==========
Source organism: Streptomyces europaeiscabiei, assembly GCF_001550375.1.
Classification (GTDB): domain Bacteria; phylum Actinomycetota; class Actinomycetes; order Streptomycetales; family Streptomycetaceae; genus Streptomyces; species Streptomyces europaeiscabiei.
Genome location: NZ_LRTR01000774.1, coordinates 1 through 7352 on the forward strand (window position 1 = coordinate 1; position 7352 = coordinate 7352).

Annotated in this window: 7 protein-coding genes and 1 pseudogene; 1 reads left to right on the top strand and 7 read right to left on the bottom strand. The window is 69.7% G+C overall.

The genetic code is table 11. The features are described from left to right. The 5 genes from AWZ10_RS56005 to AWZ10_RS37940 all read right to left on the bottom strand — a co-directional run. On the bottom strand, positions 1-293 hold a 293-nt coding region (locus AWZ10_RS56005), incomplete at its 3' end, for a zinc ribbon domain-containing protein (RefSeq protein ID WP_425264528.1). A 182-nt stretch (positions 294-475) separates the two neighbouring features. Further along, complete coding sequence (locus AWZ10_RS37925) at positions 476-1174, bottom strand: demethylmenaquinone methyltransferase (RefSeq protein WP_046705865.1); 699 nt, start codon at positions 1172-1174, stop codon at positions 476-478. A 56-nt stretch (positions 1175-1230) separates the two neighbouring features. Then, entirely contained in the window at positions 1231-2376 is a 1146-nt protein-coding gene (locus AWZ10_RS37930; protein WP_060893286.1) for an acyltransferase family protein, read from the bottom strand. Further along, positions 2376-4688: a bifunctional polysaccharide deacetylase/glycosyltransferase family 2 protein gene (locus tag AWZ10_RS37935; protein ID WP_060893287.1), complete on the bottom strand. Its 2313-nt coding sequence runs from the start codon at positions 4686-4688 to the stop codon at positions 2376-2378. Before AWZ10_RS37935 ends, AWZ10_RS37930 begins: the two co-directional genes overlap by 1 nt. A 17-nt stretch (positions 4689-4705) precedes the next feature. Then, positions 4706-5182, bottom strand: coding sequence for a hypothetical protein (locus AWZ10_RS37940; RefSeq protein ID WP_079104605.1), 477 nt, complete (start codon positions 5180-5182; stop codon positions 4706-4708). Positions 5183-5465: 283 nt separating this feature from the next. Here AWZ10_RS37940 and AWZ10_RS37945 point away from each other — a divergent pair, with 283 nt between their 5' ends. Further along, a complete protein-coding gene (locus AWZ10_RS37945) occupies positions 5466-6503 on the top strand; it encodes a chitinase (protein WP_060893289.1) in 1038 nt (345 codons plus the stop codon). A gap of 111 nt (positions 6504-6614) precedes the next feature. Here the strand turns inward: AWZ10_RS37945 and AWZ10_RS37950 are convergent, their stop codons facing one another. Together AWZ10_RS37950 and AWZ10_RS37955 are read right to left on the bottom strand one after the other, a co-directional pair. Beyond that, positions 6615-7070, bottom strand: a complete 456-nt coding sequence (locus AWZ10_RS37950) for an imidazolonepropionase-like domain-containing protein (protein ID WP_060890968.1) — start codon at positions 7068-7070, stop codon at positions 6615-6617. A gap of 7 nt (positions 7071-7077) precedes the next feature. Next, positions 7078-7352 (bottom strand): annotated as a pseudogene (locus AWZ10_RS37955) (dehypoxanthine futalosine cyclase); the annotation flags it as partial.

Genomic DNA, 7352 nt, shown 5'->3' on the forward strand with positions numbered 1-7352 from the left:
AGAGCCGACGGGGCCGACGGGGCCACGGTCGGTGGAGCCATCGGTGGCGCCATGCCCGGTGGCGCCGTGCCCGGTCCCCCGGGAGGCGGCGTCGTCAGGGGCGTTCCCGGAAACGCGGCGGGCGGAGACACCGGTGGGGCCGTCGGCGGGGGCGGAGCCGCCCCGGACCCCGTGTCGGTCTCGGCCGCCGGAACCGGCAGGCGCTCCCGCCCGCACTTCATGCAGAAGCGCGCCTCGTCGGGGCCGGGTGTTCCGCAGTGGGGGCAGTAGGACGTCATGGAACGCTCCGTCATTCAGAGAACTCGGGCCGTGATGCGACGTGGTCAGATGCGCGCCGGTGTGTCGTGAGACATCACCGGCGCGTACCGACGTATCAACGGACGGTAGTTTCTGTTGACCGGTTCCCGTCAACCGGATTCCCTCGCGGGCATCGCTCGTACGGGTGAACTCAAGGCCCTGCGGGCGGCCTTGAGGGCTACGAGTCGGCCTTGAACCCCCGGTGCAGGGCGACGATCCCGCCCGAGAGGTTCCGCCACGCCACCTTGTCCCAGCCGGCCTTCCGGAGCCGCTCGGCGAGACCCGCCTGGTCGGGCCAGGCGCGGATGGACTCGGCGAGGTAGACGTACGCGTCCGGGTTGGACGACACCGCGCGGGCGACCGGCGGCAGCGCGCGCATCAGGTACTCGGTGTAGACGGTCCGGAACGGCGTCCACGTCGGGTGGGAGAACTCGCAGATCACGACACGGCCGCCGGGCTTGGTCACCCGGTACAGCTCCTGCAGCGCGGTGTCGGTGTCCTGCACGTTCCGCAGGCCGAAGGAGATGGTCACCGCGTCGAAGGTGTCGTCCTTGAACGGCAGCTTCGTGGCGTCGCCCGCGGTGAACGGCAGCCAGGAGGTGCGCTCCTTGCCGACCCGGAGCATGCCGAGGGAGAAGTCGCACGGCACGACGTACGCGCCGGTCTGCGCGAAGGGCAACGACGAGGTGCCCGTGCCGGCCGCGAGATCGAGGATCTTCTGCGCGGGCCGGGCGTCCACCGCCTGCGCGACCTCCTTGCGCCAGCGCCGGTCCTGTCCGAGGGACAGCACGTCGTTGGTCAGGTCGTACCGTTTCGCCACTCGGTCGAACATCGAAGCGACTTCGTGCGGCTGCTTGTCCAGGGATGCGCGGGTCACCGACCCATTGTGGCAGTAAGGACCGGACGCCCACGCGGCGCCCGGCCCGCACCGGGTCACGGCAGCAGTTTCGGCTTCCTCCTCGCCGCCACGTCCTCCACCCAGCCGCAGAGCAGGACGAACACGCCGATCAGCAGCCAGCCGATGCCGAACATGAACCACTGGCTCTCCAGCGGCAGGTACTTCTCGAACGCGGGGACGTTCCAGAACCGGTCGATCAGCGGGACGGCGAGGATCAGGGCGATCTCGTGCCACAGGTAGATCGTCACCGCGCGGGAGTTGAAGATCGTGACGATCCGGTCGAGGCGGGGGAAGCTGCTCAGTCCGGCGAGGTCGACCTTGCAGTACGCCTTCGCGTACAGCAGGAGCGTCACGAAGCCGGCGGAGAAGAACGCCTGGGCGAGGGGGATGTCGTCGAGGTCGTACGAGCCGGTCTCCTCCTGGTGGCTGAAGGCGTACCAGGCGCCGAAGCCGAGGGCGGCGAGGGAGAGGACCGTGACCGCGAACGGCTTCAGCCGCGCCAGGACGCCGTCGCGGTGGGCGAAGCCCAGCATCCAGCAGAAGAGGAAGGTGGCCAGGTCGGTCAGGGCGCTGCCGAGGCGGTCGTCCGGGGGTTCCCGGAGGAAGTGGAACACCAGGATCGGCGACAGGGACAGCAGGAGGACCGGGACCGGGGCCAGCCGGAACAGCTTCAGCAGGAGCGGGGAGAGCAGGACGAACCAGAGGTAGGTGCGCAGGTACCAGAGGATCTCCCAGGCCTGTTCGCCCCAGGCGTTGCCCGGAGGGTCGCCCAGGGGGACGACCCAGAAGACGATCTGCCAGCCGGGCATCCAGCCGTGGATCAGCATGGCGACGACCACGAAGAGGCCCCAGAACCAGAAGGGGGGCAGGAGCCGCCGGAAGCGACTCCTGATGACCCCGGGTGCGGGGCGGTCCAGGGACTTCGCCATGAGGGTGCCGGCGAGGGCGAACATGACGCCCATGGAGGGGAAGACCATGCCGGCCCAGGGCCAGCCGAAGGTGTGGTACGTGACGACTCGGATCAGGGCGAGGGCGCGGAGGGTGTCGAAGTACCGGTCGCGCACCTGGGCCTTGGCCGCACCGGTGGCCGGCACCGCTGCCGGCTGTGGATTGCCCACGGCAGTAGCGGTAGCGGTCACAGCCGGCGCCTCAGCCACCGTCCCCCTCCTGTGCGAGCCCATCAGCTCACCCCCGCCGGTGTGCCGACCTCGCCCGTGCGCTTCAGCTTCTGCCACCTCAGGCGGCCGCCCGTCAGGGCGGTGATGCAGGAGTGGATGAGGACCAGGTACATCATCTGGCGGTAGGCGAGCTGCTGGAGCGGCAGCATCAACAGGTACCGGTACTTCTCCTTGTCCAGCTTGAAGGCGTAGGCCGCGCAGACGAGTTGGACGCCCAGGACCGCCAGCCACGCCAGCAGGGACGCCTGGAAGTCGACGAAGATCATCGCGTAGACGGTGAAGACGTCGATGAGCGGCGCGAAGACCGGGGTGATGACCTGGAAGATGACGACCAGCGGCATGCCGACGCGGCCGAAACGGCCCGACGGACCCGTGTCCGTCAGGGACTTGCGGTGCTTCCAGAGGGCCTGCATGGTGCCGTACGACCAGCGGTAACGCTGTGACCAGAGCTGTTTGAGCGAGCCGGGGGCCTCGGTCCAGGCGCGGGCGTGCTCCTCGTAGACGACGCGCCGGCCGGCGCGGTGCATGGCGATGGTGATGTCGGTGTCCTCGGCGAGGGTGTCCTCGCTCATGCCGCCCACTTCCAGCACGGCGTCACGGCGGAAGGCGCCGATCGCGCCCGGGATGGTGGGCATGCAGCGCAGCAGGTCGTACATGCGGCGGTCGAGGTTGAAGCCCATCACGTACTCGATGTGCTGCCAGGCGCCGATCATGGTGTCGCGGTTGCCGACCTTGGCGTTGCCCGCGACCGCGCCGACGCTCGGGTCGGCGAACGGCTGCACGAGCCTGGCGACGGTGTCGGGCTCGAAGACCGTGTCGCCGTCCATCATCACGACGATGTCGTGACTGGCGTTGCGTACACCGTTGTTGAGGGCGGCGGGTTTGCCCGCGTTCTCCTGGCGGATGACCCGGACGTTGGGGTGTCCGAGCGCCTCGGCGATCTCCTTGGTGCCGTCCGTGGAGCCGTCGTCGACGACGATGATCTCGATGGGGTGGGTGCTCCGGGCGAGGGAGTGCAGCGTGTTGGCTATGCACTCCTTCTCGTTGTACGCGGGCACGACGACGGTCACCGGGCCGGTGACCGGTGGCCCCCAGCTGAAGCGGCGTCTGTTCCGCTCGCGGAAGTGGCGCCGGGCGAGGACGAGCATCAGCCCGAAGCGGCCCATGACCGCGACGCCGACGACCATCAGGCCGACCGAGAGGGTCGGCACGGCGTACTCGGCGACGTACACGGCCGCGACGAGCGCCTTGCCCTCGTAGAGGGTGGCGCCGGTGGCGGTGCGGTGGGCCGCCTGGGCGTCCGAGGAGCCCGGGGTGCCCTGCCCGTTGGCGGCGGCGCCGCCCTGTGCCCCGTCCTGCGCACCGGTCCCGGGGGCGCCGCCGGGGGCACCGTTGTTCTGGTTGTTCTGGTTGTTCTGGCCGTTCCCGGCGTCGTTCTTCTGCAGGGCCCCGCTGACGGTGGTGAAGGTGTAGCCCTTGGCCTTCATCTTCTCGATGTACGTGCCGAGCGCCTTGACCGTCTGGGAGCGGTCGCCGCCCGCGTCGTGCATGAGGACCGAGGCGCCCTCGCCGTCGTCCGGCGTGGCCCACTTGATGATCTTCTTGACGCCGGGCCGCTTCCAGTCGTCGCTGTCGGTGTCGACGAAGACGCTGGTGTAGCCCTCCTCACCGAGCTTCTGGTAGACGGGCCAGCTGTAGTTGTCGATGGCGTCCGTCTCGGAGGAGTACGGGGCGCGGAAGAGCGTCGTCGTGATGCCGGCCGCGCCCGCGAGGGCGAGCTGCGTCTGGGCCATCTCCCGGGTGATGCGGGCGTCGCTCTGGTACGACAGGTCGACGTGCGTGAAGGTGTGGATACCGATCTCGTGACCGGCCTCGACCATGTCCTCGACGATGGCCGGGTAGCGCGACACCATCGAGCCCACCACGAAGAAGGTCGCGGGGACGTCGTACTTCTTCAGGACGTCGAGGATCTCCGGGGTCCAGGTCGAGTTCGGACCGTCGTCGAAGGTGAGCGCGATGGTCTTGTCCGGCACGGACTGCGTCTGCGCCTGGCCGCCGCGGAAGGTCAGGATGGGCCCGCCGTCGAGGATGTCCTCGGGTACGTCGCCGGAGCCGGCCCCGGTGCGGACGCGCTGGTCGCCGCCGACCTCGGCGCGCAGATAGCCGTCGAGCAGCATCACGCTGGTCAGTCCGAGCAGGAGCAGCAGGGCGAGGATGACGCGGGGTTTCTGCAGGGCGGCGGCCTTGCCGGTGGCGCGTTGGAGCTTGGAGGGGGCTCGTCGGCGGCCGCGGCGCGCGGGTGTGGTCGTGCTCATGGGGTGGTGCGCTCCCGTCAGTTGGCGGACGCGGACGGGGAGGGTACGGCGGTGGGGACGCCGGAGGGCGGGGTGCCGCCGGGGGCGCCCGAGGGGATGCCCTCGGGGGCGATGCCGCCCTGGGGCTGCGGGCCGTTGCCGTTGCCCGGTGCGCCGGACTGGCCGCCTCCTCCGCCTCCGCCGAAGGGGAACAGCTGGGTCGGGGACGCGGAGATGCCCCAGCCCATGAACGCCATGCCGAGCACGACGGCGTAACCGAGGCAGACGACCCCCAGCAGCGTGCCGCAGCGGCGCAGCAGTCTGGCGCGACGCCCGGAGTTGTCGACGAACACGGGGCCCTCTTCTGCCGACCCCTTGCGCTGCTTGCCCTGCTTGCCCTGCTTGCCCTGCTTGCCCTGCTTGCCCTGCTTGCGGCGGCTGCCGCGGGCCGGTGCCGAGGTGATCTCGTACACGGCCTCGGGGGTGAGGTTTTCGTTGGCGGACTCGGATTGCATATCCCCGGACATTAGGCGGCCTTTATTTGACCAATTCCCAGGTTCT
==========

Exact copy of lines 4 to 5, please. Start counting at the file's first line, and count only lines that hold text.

Annotated in this window: 7 protein-coding genes and 1 pseudogene; 1 reads left to right on the top strand and 7 read right to left on the bottom strand. The window is 69.7% G+C overall.

The genetic code is table 11. The features are described from left to right. The 5 genes from AWZ10_RS56005 to AWZ10_RS37940 all read right to left on the bottom strand — a co-directional run. On the bottom strand, positions 1-293 hold a 293-nt coding region (locus AWZ10_RS56005), incomplete at its 3' end, for a zinc ribbon domain-containing protein (RefSeq protein ID WP_425264528.1). A 182-nt stretch (positions 294-475) separates the two neighbouring features. Further along, complete coding sequence (locus AWZ10_RS37925) at positions 476-1174, bottom strand: demethylmenaquinone methyltransferase (RefSeq protein WP_046705865.1); 699 nt, start codon at positions 1172-1174, stop codon at positions 476-478. A 56-nt stretch (positions 1175-1230) separates the two neighbouring features. Then, entirely contained in the window at positions 1231-2376 is a 1146-nt protein-coding gene (locus AWZ10_RS37930; protein WP_060893286.1) for an acyltransferase family protein, read from the bottom strand. Further along, positions 2376-4688: a bifunctional polysaccharide deacetylase/glycosyltransferase family 2 protein gene (locus tag AWZ10_RS37935; protein ID WP_060893287.1), complete on the bottom strand. Its 2313-nt coding sequence runs from the start codon at positions 4686-4688 to the stop codon at positions 2376-2378. Before AWZ10_RS37935 ends, AWZ10_RS37930 begins: the two co-directional genes overlap by 1 nt. A 17-nt stretch (positions 4689-4705) precedes the next feature. Then, positions 4706-5182, bottom strand: coding sequence for a hypothetical protein (locus AWZ10_RS37940; RefSeq protein ID WP_079104605.1), 477 nt, complete (start codon positions 5180-5182; stop codon positions 4706-4708). Positions 5183-5465: 283 nt separating this feature from the next. Here AWZ10_RS37940 and AWZ10_RS37945 point away from each other — a divergent pair, with 283 nt between their 5' ends. Further along, a complete protein-coding gene (locus AWZ10_RS37945) occupies positions 5466-6503 on the top strand; it encodes a chitinase (protein WP_060893289.1) in 1038 nt (345 codons plus the stop codon). A gap of 111 nt (positions 6504-6614) precedes the next feature. Here the strand turns inward: AWZ10_RS37945 and AWZ10_RS37950 are convergent, their stop codons facing one another. Together AWZ10_RS37950 and AWZ10_RS37955 are read right to left on the bottom strand one after the other, a co-directional pair. Beyond that, positions 6615-7070, bottom strand: a complete 456-nt coding sequence (locus AWZ10_RS37950) for an imidazolonepropionase-like domain-containing protein (protein ID WP_060890968.1) — start codon at positions 7068-7070, stop codon at positions 6615-6617. A gap of 7 nt (positions 7071-7077) precedes the next feature. Next, positions 7078-7352 (bottom strand): annotated as a pseudogene (locus AWZ10_RS37955) (dehypoxanthine futalosine cyclase); the annotation flags it as partial.